By Mark Gardner
It was October and an acquaintance of mine from Indiana by way of California said he’d like to try elk hunting. I knew him from church and he was referred to as Crazy Dave. After some inquiry I found that he got his nickname after nailing a deacon’s toolbelt to the floor during a work party at church. Doesn’t matter if you’re a rocket scientist, have conquered world hunger or what you’ve done up to that point, one small indiscretion and the rest of your life you’re Crazy Dave.
Believing he was somewhat harmless (I would find out just how harmless later) I agreed to take him elk hunting. He would have to hunt in Colorado’s general over the counter season which is crowded. The success rates are dismally low especially for trophy bulls which he planned on shooting because of my reputation. He really was crazy!
I asked him about his general big game hunting experience and he related a tale of woe of the year before when his first hunt happened. Seems some “friends” took him on his first hunt. They used his tag, one of them caught himself on fire trying to get the nightly bonfire going with Coleman gas, and he went home drunk. Seems his wife liked me and told him if he ever wanted to go again he had to go with someone respectable and professional like me. Nice lady. Delusional, but nice.
I told Dave that respectable, professional hunters needed to scout. I took him to a spot I knew that got little hunting pressure. I hoped. It was raining hard enough to drown frogs when we got there. Great! As we drove the muddy fire road (an adventure in itself) a 300 class 6 point crossed the road with 20 cows. Dave inquired as to the suitability of this animal as a trophy. I stuttered that he’d do. When the weather let up I took Dave on a walk. I set up above an aspen pocket where there was a crack in the ribbon cliffs and called. When a 350 bull ran in like I’d called my dog I nearly died. Later, that very same day we glassed a far canyon rim and watched a book bull and his cows. We saw no other hunters. Being new at this Dave thought this was a normal day. I tried to explain to him that he was better than having a rabbits foot.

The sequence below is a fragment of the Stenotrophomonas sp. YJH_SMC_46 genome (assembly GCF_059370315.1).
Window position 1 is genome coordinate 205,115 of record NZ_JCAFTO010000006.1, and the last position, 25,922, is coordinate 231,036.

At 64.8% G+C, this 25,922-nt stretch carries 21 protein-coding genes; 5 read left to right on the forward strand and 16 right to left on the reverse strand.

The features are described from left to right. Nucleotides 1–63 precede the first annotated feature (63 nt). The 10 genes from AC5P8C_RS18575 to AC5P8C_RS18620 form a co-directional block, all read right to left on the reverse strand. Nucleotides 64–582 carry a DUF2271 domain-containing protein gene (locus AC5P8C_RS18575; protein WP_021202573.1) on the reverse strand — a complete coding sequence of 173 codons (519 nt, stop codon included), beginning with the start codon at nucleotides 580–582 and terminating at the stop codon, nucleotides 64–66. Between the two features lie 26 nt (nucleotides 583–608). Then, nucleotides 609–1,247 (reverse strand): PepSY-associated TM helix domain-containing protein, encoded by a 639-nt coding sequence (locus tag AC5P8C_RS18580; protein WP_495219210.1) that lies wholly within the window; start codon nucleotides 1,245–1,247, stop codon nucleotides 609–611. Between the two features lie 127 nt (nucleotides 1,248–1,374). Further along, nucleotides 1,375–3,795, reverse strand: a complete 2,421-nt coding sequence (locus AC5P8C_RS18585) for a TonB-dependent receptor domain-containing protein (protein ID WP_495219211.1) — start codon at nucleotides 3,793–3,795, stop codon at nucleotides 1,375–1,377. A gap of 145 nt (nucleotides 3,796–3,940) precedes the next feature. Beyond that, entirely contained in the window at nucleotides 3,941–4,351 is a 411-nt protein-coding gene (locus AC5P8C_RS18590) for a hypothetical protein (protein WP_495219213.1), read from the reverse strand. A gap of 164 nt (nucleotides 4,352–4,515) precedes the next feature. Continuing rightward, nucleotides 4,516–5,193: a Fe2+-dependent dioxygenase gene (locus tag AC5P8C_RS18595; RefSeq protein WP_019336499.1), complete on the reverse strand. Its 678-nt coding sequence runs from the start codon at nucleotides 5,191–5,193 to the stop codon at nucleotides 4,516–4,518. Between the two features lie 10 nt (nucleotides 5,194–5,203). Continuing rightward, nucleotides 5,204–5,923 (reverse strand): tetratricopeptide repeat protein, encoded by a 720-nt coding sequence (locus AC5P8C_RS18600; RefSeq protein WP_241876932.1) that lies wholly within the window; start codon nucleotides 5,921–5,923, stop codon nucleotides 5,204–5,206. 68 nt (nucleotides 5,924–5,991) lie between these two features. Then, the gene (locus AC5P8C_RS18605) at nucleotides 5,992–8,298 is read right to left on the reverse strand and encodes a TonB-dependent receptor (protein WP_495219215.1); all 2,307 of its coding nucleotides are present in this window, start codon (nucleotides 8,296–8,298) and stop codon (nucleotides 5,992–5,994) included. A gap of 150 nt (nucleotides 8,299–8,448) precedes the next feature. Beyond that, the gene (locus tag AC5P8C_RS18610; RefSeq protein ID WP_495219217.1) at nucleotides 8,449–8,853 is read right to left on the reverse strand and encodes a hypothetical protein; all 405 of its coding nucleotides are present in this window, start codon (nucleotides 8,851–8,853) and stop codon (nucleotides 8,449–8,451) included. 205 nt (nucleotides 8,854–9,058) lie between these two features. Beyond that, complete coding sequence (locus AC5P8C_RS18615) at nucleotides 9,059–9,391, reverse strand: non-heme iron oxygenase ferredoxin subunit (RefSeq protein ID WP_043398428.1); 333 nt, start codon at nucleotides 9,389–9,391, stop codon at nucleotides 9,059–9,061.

The season came and Dave and I went to camp. He was leery of staying in a tent until we unfolded it. He said it was bigger than his living room! When I moved in the kitchen and woodstove his eyes brightened up.
After cutting some firewood we went to scout for elk. A short ways from camp we found a book class bull. Not heavy but with long main beams and points. Only problem was he had broken off the left side above the third point. No worries, Dave said he’d be just fine for his first bull.
The first morning I put Dave out above where we’d spotted the bull and I went a half mile away to glass. The only other hunters came in about a mile below us and as luck would have it spooked the bull to Dave. I waited and waited. No shot? I went to Dave and asked him why he didn’t shoot. He said no bull came to him so I directed him to climb off the cliff and into the ravine in front of us thinking he was hiding there. About 20 minutes of glassing later I found the bull right in front of me! I tried to get Dave to come back but he thought it was a cruel hoax and that I wanted to see him have a heart attack. Finally he believed me and returned.
It took forever to get him on the bull. When he did see him he was calm and cool. The bull was lying at a bad angle to us so we would have to wait for him to get up. It was six hours before the bull stood and turned offering a shot. Being senior citizens we were amazed how long he could hold his water! Then it happened. I discovered that Dave couldn’t shoot. When he told me he had a semiauto Remington 7400 I should have had a clue, but I missed it. Nine shots later the bull walked over the rim and disappeared.
We looked for blood but found nothing. I trailed the bull for a mile or so but he showed no sign of being hit. I was so intent on the trail that I didn’t notice that Dave had disappeared. It was rugged broken country and I guess he just dropped off behind me. Later that night we found each other and went back to camp. Actually limped would be more accurate. We’re both card carrying members of AARP.
He’s a real trooper though. He insisted on cooking supper. It was entertaining watching him crawl on all fours as he cooked. The cramping in his legs preventing being upright for long.
After a good meal in front of the warm stove we went to sleep. The next two days proved uneventful but Dave’s already planning next year’s hunt. He’s got the fever now.
God bless and good hunting.